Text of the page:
Beinart & Other Voices
05/25/2010 - 18:46
Jonathan Mark

One leftist Jewish blogger at a Jewish newspaper wrote, "I will be honest with you: I myself knew little about the specfics of Jerusalem's modern history until this spat," between the U.S. and Israel earlier in the spring, but he'll tell you his opinion anyway. Such is the state of modern Jewish journalism. Knowledge is nothing. Opinion is everything. Step right up, you don't need to know anything to play.

Imagine, you work for Sports Illustrated and you blog, "I myself knew little about the specifics of baseball, and I don't know modern baseball history, and I couldn't identify Willie Mays in a police lineup, let alone a baseball lineup, but I think games should be 6 innings long, with four outs per inning." That blogger would get laughed out of the SI office. But with Israel, you don't need to know Ahad Ha'am from Abu Mazen. That's OK, give us your opinion, kid, whack away.

Here's a link to Peter Beinart's essay in The New York Review of Books, and two other essays, one by Daniel Gordis and one by David Forman that came out before Beinart but whose points of view regarding the antagonism, ignorance and alienation of young liberal Jews elaborate on Beinart, and for the better.

As for Beinart, he keeps insisting that the Conference of Presidents of Major American Jewish Organizations is a right-wing organization. In fact, among its organizations are such very liberal ones as Ameinu (“Liberal Values, Progressive Israel”), Americans for Peace Now, Association of Reform Zionists of America, the Central Conference of American Rabbis, Hillel (which has sponsored "anti-apartheid weeks" referring to Israel)  Jewish Labor Committee, Jewish Reconstructionist Federation, Mercaz (the Zionist organization of the Conservative movement), Rabbinical Assembly (Conservative), Union for Reform Judaism, United Synagogue of Conservative Judaism, Women of Reform Judaism, and the Workmen’s Circle, among others.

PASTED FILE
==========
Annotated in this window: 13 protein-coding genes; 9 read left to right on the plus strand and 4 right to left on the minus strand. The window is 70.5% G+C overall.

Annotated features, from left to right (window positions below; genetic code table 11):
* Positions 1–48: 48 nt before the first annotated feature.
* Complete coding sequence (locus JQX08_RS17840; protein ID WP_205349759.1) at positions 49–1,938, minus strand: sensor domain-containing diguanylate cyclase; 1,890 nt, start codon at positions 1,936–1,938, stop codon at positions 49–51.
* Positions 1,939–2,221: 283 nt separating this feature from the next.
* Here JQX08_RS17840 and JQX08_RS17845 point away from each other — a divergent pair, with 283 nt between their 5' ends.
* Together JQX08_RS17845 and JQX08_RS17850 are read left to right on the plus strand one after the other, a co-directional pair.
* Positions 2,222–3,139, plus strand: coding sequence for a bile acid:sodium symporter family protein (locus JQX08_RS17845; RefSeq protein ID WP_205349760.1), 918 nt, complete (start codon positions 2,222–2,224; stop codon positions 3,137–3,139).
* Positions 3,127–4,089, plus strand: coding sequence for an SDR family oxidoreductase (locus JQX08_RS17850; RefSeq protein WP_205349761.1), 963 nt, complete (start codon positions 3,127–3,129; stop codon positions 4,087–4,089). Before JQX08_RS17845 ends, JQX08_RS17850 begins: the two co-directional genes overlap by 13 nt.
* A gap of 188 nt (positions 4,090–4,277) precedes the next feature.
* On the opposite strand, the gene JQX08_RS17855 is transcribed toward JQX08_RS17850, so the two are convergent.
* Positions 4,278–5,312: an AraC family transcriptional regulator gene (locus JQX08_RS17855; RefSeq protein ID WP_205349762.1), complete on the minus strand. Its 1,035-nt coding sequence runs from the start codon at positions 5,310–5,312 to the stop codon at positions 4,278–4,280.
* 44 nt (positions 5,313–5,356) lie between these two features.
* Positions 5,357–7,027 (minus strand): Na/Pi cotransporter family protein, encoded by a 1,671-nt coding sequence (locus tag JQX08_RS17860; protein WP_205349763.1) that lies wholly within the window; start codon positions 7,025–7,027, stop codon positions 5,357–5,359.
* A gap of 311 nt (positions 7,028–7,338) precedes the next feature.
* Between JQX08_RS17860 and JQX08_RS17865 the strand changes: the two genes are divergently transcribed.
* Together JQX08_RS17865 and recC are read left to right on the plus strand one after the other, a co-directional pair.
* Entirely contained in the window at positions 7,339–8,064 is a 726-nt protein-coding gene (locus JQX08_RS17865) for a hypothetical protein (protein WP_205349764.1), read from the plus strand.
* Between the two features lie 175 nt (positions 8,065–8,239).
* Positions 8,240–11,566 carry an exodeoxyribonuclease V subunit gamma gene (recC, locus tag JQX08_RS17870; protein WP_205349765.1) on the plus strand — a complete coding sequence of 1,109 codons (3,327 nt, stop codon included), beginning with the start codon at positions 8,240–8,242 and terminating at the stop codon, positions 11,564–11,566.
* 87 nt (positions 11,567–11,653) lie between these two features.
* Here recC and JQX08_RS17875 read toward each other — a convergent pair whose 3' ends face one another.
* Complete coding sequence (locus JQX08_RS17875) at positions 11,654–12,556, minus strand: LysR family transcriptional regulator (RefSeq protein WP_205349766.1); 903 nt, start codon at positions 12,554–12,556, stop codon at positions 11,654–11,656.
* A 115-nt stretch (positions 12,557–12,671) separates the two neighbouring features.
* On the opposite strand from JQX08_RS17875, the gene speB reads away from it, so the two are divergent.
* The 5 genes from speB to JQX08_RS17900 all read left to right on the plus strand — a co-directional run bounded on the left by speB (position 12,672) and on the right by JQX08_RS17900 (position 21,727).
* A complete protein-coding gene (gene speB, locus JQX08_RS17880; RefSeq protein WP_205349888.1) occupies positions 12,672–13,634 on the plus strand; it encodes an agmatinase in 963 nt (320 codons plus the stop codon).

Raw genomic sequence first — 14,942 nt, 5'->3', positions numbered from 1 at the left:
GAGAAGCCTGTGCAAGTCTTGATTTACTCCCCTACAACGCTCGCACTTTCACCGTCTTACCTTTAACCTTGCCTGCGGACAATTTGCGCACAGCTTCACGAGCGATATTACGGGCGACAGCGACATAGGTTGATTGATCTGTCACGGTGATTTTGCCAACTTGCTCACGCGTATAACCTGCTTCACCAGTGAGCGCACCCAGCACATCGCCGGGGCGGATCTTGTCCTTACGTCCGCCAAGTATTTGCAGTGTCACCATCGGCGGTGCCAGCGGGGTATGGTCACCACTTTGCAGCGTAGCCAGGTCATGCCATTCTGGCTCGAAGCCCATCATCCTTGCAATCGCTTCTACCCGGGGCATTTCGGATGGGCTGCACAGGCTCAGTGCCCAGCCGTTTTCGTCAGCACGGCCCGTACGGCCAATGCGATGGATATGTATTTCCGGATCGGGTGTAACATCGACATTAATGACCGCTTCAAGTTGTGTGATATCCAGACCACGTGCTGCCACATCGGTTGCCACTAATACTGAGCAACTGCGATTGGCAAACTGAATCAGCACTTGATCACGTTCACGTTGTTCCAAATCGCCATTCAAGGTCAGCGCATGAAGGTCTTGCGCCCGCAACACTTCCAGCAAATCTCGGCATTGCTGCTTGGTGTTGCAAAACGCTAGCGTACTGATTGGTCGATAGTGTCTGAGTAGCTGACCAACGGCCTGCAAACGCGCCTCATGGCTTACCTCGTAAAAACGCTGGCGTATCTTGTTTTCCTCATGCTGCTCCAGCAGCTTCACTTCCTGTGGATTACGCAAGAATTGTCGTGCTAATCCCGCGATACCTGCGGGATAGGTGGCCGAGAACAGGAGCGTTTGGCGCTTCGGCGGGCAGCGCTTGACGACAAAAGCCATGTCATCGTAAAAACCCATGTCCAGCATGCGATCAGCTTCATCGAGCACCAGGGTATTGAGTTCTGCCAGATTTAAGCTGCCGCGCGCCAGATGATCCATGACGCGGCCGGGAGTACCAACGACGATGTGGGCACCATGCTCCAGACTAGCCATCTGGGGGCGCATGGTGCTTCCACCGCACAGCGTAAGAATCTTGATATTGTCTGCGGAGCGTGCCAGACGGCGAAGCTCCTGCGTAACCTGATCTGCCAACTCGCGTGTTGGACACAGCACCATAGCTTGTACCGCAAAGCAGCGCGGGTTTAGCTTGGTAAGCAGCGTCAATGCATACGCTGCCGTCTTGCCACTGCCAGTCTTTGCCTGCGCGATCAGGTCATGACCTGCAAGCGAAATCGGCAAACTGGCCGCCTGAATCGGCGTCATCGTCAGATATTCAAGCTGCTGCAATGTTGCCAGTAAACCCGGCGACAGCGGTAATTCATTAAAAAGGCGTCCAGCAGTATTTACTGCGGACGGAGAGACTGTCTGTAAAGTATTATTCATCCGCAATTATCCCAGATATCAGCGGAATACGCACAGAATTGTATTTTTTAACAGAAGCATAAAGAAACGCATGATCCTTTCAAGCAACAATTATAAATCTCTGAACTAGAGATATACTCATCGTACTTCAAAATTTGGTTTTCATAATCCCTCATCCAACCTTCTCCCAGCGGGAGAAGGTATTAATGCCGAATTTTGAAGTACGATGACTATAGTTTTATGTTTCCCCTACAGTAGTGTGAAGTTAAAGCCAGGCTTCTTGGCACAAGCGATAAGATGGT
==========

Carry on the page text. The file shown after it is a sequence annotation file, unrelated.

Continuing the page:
Check out the whole list (and links) of organizations here.

If the Conference, which operates by consensus, concludes that supporting Israel’s government is the right thing to do, Beinart can hardly claim that liberal Jews had less of a say in formulating that consensus than do Orthodox voices or politically conservative ones.

Here's an interesting profile of Malcolm Hoenlein, the exec. vp of the Conference. And considering how much Beinart beats up on AIPAC, here's a link to AIPAC, "the pro-Israel lobby."

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In the Review article, Beinart claims that the Conference "patrol public discourse, scolding people who contradict their vision of Israel as a state in which all leaders cherish democracy and yearn for peace", "defending virtually anything any Israeli government does", "explained that Avigdor Lieberman’s agenda was “far more moderate than the media has presented it”", "announced that “biased NGOs include Amnesty International, Human Rights Watch, Christian Aid, [and] Save the Children”", and "avoid virtually all public criticism of Israeli actions—directing their outrage solely at Israel’s neighbors". He doesn't say it's a "right-wing organization", he just lists the things that he claims it does and which he claims will eventually lose the support of non-Orthodox Jews. If anyone wants to dig into this, they could look up the specifics of each of those quotes and verify whether or not they're true, and assess whether or not they're meaningful.